"Duo knows all the answers."
Translation:Duo kennt alle Antworten.
The one you've read is an oversimplified explanation.
‘Kennen’ means ‘to be familiar with’, it is used for things you have previously encountered and now ‘know’ they exist and how they appear. It is the way one usually ‘knows’ people.
‘Wissen’ means to have knowledge about or be aware of something and it is used, as you say, for information. You will find the latter more commonly used with subordinate clauses (introduced, for example, by ‘dass’, ‘wo’ or ‘warum’) but it may have a noun as an object when the noun is in some way information (for example a name, a reason or, yes, an answer).
Technically, ‘die Antwort kennen’ and ‘die Antwort wissen’ imply two different kinds of ‘knowing the answer’, but the meaning is still pretty much the same and they are both translated to ‘knowing the answer’.
Außerdem, wenn Sie mir erlauben, würde nur ein paar Korrekturen vorschlagen:
„Genau, ich lese hier
, dass ‚kennen‘ ist für Leute und ‚wissen‘ ist für
Ich würde hier auch lieber ‘Menschen’ oder ‘Personen’ statt ‘Leute’ verwenden, da hier von unbestimmten menschlichen Wesen gesprochen wird, eher als einer bestimmten Gruppe Leuten. Ich bin dennoch ein Lerner so wie Sie, und ich könnte manche Fehler übersehen haben.
Duo weiß alle Antworten.
Answers fall under factual knowledge, the realm of wissen. There isn't a relative clause to support it, but it should still be wissen. Kennen is for familiarity with topic or person. I know Venice exists: wissen I know Venice: kennen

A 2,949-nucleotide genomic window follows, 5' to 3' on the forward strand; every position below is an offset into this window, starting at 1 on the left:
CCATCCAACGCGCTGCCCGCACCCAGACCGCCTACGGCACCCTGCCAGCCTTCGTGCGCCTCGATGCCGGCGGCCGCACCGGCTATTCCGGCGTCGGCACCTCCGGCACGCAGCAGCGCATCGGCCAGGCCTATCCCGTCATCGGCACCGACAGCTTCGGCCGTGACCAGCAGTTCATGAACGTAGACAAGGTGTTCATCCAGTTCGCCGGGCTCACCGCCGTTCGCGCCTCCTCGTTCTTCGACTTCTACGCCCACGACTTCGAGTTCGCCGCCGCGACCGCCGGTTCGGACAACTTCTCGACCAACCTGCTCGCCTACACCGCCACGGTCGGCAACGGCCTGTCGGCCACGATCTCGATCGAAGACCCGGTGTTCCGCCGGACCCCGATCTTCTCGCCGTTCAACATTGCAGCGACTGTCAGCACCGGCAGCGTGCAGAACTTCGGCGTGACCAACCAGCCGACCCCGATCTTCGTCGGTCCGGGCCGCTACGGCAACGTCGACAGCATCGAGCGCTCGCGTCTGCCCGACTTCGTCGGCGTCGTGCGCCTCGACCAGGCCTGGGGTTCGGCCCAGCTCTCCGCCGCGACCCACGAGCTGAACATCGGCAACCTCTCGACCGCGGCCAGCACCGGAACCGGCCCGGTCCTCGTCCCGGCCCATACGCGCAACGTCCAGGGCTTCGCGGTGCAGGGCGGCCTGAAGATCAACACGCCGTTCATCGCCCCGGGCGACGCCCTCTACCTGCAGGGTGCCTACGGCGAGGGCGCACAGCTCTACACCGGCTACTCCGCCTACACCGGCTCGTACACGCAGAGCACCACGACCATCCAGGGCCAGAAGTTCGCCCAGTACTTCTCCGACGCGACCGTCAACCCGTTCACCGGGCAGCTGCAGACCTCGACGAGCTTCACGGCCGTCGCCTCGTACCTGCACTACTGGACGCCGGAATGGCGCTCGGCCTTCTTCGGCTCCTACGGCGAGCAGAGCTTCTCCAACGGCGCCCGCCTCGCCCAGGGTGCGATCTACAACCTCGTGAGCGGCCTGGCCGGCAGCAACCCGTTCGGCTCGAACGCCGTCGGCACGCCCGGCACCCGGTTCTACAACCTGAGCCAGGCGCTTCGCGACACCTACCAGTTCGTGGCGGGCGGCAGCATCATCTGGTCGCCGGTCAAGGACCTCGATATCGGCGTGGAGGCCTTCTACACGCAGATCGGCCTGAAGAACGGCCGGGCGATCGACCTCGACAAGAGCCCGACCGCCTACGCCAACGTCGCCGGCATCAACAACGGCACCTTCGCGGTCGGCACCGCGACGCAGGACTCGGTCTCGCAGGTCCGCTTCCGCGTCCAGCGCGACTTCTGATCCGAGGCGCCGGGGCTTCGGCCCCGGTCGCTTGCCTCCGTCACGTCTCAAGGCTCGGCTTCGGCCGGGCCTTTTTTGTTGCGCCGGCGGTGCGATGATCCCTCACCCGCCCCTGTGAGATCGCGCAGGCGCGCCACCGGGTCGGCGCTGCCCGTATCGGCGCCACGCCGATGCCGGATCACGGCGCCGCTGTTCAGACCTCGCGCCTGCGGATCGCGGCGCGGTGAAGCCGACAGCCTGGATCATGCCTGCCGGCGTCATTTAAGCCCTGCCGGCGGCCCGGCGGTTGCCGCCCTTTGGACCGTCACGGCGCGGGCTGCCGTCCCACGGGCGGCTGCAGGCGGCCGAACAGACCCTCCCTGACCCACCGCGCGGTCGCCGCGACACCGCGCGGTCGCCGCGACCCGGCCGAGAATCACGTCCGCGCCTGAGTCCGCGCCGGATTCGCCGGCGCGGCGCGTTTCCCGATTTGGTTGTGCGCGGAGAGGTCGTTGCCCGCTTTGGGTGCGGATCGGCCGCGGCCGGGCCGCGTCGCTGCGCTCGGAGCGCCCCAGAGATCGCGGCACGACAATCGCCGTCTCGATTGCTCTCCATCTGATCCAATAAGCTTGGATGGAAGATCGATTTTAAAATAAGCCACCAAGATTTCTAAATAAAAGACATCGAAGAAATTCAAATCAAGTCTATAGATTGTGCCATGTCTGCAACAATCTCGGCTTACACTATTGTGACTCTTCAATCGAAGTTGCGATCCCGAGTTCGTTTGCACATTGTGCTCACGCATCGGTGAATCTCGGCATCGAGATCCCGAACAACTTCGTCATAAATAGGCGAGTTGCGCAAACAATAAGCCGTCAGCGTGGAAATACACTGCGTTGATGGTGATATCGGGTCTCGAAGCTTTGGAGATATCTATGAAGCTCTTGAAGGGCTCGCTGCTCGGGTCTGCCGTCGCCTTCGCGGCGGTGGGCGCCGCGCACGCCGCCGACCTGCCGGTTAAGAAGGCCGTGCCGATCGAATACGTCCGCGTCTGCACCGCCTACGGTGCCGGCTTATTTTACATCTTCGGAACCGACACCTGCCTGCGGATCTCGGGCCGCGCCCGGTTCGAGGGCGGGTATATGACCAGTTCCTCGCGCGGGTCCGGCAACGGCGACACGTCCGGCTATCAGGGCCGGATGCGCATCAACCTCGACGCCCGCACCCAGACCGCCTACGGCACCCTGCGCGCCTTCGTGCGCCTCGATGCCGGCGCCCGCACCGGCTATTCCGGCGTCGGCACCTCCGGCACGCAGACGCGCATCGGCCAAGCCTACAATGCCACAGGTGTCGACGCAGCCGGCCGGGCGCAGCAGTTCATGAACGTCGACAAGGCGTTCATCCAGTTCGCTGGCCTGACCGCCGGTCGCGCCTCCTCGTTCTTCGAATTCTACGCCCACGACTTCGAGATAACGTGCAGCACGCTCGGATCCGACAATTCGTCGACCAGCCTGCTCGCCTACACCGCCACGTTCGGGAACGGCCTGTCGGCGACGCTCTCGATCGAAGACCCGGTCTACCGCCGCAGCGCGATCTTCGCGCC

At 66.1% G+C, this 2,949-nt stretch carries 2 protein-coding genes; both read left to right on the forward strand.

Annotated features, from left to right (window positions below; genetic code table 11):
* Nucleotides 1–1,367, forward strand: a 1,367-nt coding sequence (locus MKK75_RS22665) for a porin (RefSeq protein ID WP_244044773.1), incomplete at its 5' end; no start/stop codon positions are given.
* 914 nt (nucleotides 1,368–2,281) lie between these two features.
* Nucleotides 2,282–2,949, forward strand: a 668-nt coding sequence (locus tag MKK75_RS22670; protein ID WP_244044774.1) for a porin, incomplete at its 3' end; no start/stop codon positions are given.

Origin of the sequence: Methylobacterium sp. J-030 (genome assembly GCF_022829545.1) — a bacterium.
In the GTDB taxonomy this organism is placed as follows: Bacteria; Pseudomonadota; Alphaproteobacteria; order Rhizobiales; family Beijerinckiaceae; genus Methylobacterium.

Credit: 14 years of German, and currently working on my master's in it.
It is. It is the undeclined form and it is used in front of other determiners, because German has a low tolerance for multiple der-words in the same phrase.
So you would say, for example, ‘alle Menschen’, but ‘all diese Menschen’ and ‘all die Menschen’. It is just a declension quirk given by the fact that ‘all’ can be used in conjunction with other determiners.
It isn't a trick question. It's just that German grammar doesn't allow ‘alle die’. It does, however, permit ‘all die’, it's just that, as I understand it, ‘alle Antworten’ refers to all answers in general, answers to all questions, while ‘all die Antworten’ refers to ‘all of the answers’, i.e. the whole of a specific subset of answers we are talking about. ‘All die Antworten’ seems to be an appropriate translation here, too. I don't know if it's accepted, but I believe it should be.